An effort to carry out Godard's method is discussed in “Joint Blind Equalization, Carrier Recovery, and Timing Recovery for High Order QAM Signal Constellation”, IEEE Transactions on Signal Processing, Vol. 40, No. 6, 1992, p.p. 1383-1398 the disclosure of which is also incorporated herein by reference. This reference describes means for performing BTR by applying a complicated algorithm, based on Godard's theory. Particularly, these means require complicated hardware having extremely high processing power.
It is an object of the present invention to provide a synchronization method useful for fast bi-directional data transmission, between χDSL modems over conventional unshielded copper or the like wiring, for example connecting LANs.
It is another object of the present invention to provide a simple fast method for accurately recovering the clock frequency of the transmitting χDSL modem at the receiving modem, without the need of a predetermined training sequence.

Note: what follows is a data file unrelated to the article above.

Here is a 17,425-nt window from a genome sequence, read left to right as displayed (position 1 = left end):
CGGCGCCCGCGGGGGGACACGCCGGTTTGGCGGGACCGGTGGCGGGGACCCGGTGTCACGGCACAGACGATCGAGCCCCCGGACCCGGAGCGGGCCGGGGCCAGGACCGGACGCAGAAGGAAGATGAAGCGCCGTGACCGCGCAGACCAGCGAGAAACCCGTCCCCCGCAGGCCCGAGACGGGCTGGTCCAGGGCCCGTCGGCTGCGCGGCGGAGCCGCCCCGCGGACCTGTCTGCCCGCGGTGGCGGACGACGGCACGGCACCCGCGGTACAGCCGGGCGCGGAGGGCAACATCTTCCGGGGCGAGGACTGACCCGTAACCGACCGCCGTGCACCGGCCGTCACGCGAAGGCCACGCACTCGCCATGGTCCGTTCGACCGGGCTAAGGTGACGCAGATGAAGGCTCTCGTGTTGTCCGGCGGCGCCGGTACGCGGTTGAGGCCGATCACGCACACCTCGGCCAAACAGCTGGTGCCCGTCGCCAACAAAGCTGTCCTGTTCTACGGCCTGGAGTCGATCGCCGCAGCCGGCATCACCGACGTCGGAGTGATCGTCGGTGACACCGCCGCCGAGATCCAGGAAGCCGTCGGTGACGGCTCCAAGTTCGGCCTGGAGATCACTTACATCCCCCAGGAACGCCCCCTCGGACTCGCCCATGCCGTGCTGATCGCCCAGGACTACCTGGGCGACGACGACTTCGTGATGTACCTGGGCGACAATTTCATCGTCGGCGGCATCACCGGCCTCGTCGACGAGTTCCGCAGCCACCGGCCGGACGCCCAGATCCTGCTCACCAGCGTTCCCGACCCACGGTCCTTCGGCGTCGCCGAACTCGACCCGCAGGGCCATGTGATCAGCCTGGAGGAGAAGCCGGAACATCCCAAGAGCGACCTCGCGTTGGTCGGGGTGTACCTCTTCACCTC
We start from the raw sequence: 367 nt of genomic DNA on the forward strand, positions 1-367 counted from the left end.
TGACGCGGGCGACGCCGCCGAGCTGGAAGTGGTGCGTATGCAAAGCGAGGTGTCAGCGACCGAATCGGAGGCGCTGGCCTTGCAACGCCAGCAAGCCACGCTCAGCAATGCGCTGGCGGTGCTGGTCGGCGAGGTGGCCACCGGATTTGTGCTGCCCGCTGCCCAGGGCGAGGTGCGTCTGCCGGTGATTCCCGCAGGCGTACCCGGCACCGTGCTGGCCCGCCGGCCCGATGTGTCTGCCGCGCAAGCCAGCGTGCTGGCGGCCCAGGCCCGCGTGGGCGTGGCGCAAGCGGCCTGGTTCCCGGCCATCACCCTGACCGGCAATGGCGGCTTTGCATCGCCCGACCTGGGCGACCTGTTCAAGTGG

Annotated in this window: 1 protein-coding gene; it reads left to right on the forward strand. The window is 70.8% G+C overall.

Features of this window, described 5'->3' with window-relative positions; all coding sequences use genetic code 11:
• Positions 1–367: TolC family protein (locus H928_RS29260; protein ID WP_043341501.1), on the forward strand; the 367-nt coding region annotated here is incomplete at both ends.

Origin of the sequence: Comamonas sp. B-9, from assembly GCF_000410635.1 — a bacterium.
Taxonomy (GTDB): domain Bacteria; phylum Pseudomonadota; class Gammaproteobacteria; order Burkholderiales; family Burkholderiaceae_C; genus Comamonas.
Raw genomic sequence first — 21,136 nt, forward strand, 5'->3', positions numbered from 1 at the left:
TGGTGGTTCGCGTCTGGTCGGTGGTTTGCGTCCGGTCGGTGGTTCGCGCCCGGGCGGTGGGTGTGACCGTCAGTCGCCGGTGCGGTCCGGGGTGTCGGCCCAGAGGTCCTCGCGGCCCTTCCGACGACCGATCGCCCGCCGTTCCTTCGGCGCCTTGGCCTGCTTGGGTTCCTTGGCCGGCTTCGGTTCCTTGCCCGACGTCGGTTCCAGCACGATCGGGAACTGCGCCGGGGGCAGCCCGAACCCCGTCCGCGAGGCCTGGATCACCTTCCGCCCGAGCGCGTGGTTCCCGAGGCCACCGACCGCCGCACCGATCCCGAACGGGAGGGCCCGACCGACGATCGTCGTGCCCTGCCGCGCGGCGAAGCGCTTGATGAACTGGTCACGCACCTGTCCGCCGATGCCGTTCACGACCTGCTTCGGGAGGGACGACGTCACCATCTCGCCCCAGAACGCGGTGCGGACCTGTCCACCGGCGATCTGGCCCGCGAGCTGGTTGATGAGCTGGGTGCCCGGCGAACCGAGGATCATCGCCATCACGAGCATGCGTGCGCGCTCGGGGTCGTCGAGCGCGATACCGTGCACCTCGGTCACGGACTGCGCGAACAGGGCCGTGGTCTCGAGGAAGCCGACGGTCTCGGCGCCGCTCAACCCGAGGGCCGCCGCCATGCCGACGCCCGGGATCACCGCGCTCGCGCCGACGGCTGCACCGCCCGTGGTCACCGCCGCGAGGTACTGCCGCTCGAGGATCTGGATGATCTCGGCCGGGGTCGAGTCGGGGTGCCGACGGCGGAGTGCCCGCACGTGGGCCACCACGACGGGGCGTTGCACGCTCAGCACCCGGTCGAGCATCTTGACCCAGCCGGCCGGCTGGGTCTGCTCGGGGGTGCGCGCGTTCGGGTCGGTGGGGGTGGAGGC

It is another object of the invention to provide a method for fast synchronization of the receiving χDSL modem clock to the transmitting χDSL modem clock, while operating in blind mode
It is still another object of the invention to provide adaptive, fast converging error correction apparatus for carrying out the method of the invention.
Other objects and advantages of the invention will become apparent as the description proceeds.
The invention is directed to a method for fast timing recovery of transmitted data between two χDSL modems, said data is transferred trough a noisy, high loss, high distortion wiring, comprising the steps of:
According to a preferred embodiment of the invention the transmission medium is a pair of copper wires, which may be a telephone line. High data rates may be transmitted on relatively long conventional telephone lines, occupying corresponding frequency bands. The timing oscillator of the receiving modem may be a Voltage-Controlled Crystal Oscillator (VCXO), utilized by a phase-locked loop.